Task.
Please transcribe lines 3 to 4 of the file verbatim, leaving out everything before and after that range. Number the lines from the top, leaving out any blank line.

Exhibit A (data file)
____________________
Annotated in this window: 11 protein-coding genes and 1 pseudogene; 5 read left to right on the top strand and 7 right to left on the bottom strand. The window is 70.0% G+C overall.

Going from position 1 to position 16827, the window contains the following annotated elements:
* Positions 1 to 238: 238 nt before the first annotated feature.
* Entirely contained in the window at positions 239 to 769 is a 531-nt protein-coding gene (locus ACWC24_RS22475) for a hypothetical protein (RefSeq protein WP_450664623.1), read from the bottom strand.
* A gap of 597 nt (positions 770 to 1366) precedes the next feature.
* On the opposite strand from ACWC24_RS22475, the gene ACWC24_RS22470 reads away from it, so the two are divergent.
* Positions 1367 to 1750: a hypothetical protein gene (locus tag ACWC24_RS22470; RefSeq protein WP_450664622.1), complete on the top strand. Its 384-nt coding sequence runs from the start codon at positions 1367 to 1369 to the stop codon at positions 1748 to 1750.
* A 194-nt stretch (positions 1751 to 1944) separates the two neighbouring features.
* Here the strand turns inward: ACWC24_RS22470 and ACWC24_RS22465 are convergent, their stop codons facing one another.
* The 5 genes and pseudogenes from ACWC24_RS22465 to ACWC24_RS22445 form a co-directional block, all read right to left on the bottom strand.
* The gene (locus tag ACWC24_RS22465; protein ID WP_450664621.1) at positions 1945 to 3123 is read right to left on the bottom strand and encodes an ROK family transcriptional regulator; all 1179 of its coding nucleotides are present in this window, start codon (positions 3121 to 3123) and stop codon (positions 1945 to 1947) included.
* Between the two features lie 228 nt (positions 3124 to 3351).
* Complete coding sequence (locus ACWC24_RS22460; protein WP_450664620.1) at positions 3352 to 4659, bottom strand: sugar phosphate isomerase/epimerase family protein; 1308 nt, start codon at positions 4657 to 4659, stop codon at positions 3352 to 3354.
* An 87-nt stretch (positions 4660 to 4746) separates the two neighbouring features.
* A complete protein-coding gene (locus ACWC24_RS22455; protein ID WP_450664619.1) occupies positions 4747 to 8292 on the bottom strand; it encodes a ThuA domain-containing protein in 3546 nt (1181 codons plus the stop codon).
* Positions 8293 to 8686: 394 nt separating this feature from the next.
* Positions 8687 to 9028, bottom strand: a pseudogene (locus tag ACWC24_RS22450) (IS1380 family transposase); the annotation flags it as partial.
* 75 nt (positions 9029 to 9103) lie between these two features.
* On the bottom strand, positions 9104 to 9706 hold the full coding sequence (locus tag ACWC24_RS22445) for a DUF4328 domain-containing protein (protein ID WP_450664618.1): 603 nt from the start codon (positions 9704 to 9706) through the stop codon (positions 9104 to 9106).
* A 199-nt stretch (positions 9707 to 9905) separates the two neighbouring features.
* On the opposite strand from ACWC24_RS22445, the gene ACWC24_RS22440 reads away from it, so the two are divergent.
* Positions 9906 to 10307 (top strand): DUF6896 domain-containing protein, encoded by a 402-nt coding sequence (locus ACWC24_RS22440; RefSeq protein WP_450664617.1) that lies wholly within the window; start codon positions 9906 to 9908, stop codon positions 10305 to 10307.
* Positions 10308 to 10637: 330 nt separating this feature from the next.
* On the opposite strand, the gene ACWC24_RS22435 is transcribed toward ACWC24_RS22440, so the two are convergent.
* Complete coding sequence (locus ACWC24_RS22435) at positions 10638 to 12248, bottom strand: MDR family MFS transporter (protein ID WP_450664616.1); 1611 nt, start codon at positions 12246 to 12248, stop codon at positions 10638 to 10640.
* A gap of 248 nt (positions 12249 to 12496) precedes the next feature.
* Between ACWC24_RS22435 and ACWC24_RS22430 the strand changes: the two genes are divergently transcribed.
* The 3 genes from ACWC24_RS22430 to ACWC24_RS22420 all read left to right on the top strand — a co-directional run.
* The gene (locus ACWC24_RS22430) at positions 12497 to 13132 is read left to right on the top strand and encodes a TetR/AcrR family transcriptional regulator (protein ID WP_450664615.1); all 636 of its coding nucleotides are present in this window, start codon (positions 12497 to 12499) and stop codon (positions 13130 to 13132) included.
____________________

* Positions 1 to 238: 238 nt before the first annotated feature.
* Entirely contained in the window at positions 239 to 769 is a 531-nt protein-coding gene (locus ACWC24_RS22475) for a hypothetical protein (RefSeq protein WP_450664623.1), read from the bottom strand.